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Nanotechnology Spotlight

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Showing Spotlights 1561 - 1568 of 1698 in category All (newest first):

 

Template-free synthesis of hollow nanostructures

Among many nanomaterials with distinct geometric shapes, spheres and cubes are the two simplest forms, yet they possess the highest symmetries. One of the obvious geometric merits of this class of materials is their low resistivity under fluidic conditions, as they can be essentially considered as zero-dimensional entities when their size is trimmed down to the nanoscale regime. So far, most hollow interiors of nanomaterials are created by template-methods. Researchers in Singapore for the first time demonstrated that nanostructured polyhedrons of functional materials with desired interiors can be synthesized template-free through a simple hydrothermal method.

Posted: Aug 25th, 2006

Nanoscience and nanotechnology in Latin America

The year 2005 was an important year for nanoscience and nanotechnology in Latin America. Brazil increased federal funding for its nanotechnology program. In Mexico, the Senate Committee for Science and Technology declared itself in favor of the development of a National Emergency Program for investment in research and teaching of nanotechnology. In Colombia, the National Council of Nanoscience and Nanotechnology was created. But all this was not done without controversy; and it was in Argentina that conflicts in the scientific and political spheres were concentrated, with repercussions in the media. In Argentina, many of the things that took place in a short span of time might take longer than in many other Latin American countries.

Posted: Aug 24th, 2006

Amazing survivors: bacteria from radioactive wastes that produce precious metal nanoparticles

Some microbes are able to tolerate radioactivity and other toxic environments because they developed detoxification mechanisms that allow them to resist adverse environments without being damaged. These protective mechanisms increasingly are of great interest to scientists not only for developing innovative remediation strategies but also for creating novel biotechnological applications. As a recent example, researchers in Germany managed to produce highly stable and regular palladium (Pd) nanoparticles by harnessing the survival mechanism of bacteria found in uranium-polluted waste. These particles showed much improved catalytic activity and other new physical properties , which make them ideal for use as nanocatalysts or nanosensors.

Posted: Aug 23rd, 2006

Non-toxic nanolithography using pure water

Conventionally, the fabrication of thin film nanostructures is primarily done by using selective etching or templating growth on a prepatterned resist and then performing lift-off. The solvents used in developing resist are typically toxic and add to the cost of lithographic processing. Recently, many environmentally friendly lithographic processes have been designed using either a water-based solution or supercritical carbon dioxide to develop the resist. A novel pure water developable spin-coatable lanthanum strontium manganese oxide (LSMO) resist has been developed by scientists in Taiwan. The use of pure water instead of organic or alkaline solvents would undoubtedly be not only environmentally desirable but also could greatly simplify the imaging process.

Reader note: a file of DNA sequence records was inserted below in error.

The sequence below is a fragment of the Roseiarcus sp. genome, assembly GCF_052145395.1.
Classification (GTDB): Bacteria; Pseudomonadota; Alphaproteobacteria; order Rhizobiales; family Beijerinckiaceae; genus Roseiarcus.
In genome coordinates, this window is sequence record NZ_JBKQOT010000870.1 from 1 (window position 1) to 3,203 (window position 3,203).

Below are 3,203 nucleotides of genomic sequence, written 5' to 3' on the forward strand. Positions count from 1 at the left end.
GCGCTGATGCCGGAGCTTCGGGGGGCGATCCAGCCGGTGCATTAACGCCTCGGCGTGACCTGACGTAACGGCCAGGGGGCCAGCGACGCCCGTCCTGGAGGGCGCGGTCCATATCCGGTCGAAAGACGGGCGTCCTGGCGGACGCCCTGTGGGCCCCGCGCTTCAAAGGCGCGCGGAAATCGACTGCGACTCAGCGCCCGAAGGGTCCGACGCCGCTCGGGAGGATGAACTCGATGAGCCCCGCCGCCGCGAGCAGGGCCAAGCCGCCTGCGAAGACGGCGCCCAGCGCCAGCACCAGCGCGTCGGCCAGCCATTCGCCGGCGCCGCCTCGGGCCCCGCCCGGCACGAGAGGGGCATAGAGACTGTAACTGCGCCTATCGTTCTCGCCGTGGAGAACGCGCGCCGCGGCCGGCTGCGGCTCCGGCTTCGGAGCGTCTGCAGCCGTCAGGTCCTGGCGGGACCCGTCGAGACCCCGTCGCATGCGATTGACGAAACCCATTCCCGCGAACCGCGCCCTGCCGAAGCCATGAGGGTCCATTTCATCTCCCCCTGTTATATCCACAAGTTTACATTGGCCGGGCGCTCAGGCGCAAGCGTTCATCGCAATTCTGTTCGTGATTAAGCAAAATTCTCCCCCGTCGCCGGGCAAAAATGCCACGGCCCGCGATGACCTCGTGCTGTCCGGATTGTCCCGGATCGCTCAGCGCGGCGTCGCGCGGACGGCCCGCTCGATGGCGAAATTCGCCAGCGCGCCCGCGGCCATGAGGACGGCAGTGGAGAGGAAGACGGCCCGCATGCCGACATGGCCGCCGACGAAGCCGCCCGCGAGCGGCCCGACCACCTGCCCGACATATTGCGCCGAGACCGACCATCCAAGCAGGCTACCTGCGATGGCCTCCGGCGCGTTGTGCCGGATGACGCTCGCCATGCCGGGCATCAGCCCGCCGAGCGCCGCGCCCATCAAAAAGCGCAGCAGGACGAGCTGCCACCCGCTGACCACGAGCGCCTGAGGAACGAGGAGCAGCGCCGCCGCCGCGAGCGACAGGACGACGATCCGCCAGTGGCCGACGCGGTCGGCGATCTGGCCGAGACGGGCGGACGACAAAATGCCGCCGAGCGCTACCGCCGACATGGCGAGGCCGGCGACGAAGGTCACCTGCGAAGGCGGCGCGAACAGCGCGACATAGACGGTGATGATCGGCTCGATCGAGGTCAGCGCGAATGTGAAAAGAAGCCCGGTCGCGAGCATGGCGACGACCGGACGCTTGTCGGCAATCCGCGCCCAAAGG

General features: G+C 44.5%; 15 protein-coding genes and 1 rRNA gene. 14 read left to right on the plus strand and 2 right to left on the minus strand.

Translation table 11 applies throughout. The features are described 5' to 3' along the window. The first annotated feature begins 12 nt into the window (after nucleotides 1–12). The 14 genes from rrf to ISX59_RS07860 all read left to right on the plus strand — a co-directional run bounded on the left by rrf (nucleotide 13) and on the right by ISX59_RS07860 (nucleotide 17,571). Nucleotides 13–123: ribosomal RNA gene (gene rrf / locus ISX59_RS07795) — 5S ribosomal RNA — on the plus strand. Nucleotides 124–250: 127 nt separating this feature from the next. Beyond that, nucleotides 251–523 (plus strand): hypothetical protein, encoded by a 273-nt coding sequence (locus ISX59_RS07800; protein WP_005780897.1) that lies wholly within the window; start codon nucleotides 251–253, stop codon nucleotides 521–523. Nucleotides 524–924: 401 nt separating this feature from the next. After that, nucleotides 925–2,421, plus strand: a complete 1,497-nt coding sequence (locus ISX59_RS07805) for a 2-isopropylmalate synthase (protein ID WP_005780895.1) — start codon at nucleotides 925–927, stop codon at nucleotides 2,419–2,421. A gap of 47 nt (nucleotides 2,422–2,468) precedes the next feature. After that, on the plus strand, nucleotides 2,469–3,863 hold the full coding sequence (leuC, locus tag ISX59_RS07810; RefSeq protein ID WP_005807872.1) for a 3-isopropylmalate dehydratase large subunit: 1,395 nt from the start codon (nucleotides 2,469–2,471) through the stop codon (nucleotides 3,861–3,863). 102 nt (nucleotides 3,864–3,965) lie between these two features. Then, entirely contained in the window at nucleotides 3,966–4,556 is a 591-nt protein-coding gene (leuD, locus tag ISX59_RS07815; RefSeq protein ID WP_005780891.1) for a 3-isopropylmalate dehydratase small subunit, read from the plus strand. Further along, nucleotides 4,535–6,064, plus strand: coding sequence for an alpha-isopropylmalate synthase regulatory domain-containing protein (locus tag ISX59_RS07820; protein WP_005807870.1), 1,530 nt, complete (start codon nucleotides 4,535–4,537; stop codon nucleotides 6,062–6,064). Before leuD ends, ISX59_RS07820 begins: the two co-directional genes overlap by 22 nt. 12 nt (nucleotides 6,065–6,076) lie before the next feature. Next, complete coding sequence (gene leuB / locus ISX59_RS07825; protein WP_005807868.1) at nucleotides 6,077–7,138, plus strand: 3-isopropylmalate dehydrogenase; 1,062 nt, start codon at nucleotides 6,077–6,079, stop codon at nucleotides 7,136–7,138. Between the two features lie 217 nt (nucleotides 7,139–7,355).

Posted: Aug 22nd, 2006

The challenge of separating and sorting carbon nanotubes after production

Current production methods for carbon nanotubes result in units with different diameter, length, chirality and electronic properties, all packed together in bundles, and often blended with some amount of amorphous carbon. The separation of nanotubes according to desired properties remains a technical challenge. Especially single-walled carbon nanotube (SWCNT) sorting is a challenge because the composition and chemical properties of SWCNTs of different types are very similar, making conventional separation techniques inefficient.

Posted: Aug 21st, 2006

Enhancing gene delivery with nanoparticles could ultimately lead to a cure for Alzheimer's

A number of neurodegenerative disorders, such as Parkinson's or Alzheimer Disease, may potentially be treated by gene therapy, i.e. the delivery of therapeutic genes to neurons. Currently, the most common carrier molecules to deliver the therapeutic gene to the patient's target cells are viruses that have been genetically altered to carry normal human DNA. Overall gene delivery efficiency is typically low for nonviral vectors. New research undertaken at The Johns Hopkins University offers a systematic approach to understanding the gene delivery process in neurons and explores the intracellular barriers to nonviral gene delivery and possible ways to improve their effectiveness.

Posted: Aug 18th, 2006

Advances in biosensing nanotechnology

Researchers have developed a highly sensitive, optical bio-molecule sensor that can distinguish between bio-molecules based on the variation to the light intensity of light due to the change in the path of coupled input light. The variation to the coupled light intensity and path is dependant on the nature of the bio-molecule and the density of the bio-molecules.

Posted: Aug 17th, 2006

Quantum dot molecules - one step further towards quantum computing

Individual quantum dots (QDs) have been widely investigated for the past 15 years, showing their potential applications in quantum computing. However, individual QDs are not enough for practical applications, but preparing and characterizing groups of QDs with controllable crosstalk (quantum dot molecule) is very challenging still. University of Arkansas researchers discovered a simply way to fabricate QD pairs, the most simple QD molecule. This provides a unique opportunity to study carrier interaction among QDs, one step further towards quantum computing.

Posted: Aug 16th, 2006